The next day, Kelsey and Peter arrived in the afternoon and we had fun wandering the port area and the city’s famous fort for the sunset. Then we headed back to the apartment for a night of wine, beer and an epic cheese and meat spread we bought from the grocery store. We adopted a friend of mine from the hostel for the night, and the four of us played drinking games and caught up well into the night.
The next day it poured. Our plans to hike back up to the Notre Dame and sightsee for the afternoon were quickly thwarted. The rain had easily convinced us that a big lunch at the port and then naps back at the apartment was a much better plan of action for the afternoon.
So we spent the day relaxing as the rains continued, before finally all saying goodbye and carrying on our separate ways!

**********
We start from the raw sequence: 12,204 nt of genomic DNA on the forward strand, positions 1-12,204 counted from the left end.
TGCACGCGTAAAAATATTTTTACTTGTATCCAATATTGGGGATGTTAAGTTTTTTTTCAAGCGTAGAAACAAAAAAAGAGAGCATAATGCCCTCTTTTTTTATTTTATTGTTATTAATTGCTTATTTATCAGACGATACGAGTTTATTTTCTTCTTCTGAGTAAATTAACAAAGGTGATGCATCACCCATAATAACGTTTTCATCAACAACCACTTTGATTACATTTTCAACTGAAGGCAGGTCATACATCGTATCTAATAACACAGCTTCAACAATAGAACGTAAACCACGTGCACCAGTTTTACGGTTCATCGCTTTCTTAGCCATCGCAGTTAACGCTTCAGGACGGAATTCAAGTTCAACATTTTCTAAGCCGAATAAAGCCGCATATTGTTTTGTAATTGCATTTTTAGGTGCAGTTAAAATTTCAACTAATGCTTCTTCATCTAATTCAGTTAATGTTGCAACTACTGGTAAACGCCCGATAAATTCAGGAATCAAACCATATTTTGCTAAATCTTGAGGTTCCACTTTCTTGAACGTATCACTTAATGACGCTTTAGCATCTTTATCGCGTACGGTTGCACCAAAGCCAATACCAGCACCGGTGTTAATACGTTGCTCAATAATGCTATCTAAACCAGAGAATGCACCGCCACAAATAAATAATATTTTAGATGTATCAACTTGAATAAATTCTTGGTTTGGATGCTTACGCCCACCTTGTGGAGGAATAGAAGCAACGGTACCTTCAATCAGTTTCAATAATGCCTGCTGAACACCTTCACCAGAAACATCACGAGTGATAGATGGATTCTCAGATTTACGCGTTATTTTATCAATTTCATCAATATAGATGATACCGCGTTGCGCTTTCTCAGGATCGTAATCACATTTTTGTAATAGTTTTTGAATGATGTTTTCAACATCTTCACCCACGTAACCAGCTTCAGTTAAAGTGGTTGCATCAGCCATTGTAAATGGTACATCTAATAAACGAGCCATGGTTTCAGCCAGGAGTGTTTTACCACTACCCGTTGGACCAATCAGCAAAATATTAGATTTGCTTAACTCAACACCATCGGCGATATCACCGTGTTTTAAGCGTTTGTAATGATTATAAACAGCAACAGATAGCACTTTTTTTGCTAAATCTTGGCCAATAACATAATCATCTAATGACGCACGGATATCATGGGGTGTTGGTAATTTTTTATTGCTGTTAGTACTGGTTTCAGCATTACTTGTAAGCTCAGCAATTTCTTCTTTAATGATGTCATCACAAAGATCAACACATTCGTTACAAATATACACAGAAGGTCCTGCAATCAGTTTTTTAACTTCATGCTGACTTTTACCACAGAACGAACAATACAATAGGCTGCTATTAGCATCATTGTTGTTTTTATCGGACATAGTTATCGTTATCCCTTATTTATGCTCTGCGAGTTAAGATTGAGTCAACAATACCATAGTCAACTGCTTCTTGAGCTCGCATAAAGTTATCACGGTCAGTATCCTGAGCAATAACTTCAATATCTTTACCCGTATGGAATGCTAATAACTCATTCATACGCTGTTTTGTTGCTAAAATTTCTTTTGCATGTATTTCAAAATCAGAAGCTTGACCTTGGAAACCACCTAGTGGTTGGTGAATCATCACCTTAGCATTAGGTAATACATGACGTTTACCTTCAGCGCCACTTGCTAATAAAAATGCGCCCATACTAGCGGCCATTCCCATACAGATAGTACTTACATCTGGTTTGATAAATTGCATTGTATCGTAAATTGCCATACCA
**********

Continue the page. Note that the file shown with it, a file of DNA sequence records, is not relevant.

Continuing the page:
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Carcassonne

Carcassonne is considered one of the prettiest fort towns in Southern France. It’s walled old city, with a river running along the outside is exactly how you would imagine small, French market towns to be. And yet, my time there was mostly met with disaster…
Carcassonne is so small, you could walk around the whole city in a half hour. Since there were no hostels in town, I planned on spending only a few hours there on my way through to Marseille. But when I arrived to a tiny train station with no baggage check, I realized I might have a little problem of what to to with the life I was carrying on my back.